You’re likely familiar with fashion designer Tory Burch, but her nieces, Neely and Chloe Burch, are making major waves in the fashion world as well with their classic, feminine handbag line Neely & Chloe. Following Chloe’s stint as a merchant for J. Crew and Neely’s travels in an airstream trailer-made-boutique, the family business bug finally hit the Burch sisters. The New York-based line sells pieces in more than 130 stores across the country. We talked with Chloe about fashion, business and what it’s like to work alongside her sister.
You both majored in subjects unrelated to fashion. What made you get into the industry?
Our family has always been in the fashion industry. My dad had a clothing company in the ’80s and ’90s called Eagles Eye and my mom worked there. My aunt is in the industry, as well as my cousin. We grew up talking about it and I always knew I wanted to be in the fashion world, I just didn’t know I wanted to do my own thing.
What inspired the brand and how did you and Neely approach the concept?
Neely’s year of traveling basically turned into a year of market research, seeing what age group wanted something new, what they were looking for. We realized it was a girl who just graduated, or in their 30s or early 40s, looking for something unique, high-quality and attainable. We worked on the concept for a year doing fundraising, creative designs and product sourcing, then launched in 2016.
Your line boasts high-quality products at a reasonable price. What kinds of materials and manufacturing do you use to achieve that?
We source leathers from Spain and Portugal. When we first launched, we went through countless leather samples until we found ones we felt could attain our price point as well as quality level. We chose a pebbled leather, a saffiano leather and a smooth leather, and since then, we’ve introduced canvas, suede, nylon, patent leather, horse hair and raffia leather.
What attracted you to the idea of the high-quality yet affordable concept specifically?
We were making something we wanted. We are the customer. We were sick of either having a bag that everyone had, or it constantly broke or we were spending $800 to $2,000 on. We wanted to make something we didn’t think was out there, and make it clean, with classic silhouettes in classic colors that integrated trends but wouldn’t go out of style, at a price point we thought a range of people could digest.
What’s your customer base like?
At first, we did target the 23- to 25-year-old girl living in a city and just looking for something new and different that will last. But over the past three and a half years, we’ve seen a ton of age ranges. Everyone from high school students asking their moms to buy it for them to women in their 60s and 70s. The best example is our Mini Lady Bag, it’s our best-selling item. You get a cool girl in New York City wearing it with jeans and a T-shirt to brunch and then you get the grandmother taking it to a country club.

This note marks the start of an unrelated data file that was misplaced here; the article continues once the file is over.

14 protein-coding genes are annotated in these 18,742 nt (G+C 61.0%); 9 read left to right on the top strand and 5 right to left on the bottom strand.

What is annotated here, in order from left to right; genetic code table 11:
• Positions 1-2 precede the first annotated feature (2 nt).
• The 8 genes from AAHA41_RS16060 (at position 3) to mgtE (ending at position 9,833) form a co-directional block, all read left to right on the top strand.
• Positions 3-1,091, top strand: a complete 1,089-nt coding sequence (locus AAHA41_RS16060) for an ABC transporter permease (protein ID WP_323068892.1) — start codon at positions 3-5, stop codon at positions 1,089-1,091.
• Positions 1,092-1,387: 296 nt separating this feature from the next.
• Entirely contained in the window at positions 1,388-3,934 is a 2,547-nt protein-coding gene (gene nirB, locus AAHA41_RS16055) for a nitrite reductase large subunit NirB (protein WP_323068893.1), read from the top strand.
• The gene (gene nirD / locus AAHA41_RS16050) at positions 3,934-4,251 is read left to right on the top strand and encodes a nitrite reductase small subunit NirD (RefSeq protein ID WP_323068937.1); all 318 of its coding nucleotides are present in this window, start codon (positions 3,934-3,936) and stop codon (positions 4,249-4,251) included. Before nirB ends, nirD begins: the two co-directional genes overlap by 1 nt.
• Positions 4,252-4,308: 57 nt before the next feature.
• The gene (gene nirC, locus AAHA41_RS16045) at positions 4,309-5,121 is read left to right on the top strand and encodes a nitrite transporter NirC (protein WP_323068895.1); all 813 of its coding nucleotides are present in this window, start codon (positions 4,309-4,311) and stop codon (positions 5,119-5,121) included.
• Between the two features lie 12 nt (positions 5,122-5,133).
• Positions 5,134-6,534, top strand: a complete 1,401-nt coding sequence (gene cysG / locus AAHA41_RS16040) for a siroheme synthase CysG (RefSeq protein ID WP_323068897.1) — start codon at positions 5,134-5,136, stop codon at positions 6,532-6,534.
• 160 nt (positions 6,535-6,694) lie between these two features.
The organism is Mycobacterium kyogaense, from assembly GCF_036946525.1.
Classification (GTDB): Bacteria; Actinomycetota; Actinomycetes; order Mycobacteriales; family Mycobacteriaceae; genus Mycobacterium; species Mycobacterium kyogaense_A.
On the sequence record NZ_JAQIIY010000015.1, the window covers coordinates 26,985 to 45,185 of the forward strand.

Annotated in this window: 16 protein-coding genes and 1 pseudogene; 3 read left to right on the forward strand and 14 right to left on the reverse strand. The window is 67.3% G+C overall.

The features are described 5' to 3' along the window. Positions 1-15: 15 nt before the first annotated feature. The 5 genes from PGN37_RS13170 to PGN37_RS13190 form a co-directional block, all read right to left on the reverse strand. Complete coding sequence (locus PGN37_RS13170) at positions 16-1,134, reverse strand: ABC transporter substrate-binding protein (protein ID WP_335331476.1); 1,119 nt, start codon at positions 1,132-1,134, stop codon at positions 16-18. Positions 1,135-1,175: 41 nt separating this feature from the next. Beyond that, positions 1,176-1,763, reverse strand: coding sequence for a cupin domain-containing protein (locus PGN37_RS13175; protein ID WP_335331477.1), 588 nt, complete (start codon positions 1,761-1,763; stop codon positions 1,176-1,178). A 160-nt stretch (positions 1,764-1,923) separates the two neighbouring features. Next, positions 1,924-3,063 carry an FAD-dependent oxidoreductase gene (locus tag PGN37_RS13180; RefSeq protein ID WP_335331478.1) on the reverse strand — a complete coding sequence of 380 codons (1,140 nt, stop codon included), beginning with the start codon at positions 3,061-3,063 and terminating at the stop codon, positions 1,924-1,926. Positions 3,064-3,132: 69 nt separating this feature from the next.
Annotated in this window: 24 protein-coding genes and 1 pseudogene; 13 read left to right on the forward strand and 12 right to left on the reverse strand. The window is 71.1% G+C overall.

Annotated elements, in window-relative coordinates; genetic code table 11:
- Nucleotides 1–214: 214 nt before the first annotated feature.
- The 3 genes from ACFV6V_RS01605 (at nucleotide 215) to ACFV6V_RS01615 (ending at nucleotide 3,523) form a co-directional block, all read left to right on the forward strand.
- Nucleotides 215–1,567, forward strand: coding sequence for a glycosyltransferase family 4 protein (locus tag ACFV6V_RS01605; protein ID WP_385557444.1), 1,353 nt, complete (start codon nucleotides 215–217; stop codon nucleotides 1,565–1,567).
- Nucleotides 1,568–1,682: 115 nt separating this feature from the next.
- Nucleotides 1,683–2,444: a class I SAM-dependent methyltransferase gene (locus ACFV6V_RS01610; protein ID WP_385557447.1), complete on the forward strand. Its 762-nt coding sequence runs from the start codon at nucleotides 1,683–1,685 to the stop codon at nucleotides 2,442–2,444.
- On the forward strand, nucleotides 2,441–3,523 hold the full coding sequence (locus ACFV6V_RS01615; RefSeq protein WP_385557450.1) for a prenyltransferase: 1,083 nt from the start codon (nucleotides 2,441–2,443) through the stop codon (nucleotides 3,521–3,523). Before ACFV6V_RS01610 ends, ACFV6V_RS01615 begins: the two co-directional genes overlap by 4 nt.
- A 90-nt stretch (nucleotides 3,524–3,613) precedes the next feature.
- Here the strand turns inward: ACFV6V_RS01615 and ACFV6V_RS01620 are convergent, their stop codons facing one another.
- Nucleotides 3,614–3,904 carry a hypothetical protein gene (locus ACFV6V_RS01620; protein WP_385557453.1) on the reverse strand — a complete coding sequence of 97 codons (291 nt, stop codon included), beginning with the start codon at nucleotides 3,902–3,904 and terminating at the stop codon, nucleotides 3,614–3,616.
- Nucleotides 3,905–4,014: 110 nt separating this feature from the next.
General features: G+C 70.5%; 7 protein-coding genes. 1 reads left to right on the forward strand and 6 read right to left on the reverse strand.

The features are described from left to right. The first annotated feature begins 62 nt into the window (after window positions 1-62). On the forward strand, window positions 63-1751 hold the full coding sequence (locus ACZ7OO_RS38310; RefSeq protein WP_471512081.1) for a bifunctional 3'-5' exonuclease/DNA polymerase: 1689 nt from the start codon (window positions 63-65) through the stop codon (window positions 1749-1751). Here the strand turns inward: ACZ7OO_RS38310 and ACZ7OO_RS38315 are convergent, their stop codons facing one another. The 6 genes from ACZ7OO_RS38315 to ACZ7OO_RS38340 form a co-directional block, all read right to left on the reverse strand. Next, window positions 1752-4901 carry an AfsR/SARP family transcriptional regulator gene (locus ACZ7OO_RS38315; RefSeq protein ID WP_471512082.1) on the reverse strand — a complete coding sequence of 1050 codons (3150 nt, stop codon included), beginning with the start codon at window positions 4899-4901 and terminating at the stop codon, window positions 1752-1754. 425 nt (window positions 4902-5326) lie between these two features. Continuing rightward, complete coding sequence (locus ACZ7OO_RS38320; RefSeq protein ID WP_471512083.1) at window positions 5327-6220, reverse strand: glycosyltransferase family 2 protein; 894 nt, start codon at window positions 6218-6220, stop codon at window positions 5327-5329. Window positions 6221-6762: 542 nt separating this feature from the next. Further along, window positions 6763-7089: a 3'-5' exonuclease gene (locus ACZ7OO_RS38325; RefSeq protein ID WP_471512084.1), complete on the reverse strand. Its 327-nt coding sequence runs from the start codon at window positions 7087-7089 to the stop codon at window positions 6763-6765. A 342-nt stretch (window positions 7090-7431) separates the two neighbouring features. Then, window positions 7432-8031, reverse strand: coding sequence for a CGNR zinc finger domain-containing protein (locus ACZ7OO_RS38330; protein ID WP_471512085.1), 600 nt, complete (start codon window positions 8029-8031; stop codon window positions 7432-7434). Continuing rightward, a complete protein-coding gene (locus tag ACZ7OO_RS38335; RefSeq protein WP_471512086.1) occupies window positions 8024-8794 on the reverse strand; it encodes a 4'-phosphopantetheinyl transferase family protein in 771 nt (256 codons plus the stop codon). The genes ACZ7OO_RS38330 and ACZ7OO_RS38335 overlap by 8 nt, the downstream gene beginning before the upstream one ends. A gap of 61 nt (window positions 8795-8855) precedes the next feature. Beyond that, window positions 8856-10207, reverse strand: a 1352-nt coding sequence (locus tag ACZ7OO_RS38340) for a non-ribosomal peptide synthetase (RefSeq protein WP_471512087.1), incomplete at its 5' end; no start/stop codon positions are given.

What’s it like running a business with your sister? Do you ever disagree?
I feel very fortunate. We’re different and have different skill sets, which is helpful. She handles the business, operational side of things, and the creative photoshoots, while I handle the detail-oriented aspects, like wholesale and our website. We go over everything together and make decisions together. We definitely disagree, but we’re so close that it’s not like a friend where you’re worried about giving them your opinion; we figure out a solution. We come up with design concepts together. We have a part-time designer who’s basically our hand, because we weren’t trained to be designers. She sketches things out and we go over different rounds of sketches and drawing and sampling.
What’s the most satisfying aspect at this stage in your career?
Seeing people with the product. I was on an airplane and I saw someone I didn’t know with one of our cosmetic cases and I literally shrieked. It’s exciting. When you see a random person carrying it, it’s great because it’s like ‘Wow, out of everything, she purchased something from us.’
What advice would you give someone who wants to go into fashion?
Don’t be discouraged easily. Neely and I always say there’s a lot of small victories; there’s some really big ones but there’s also some small ones and you should celebrate those. You’re going to have difficult times and failures but exciting moments as well. Celebrate those and don’t get discouraged if something challenging comes along.
Find Neely and Chloe bags in Raleigh at Main and Taylor. Q and A edited for space.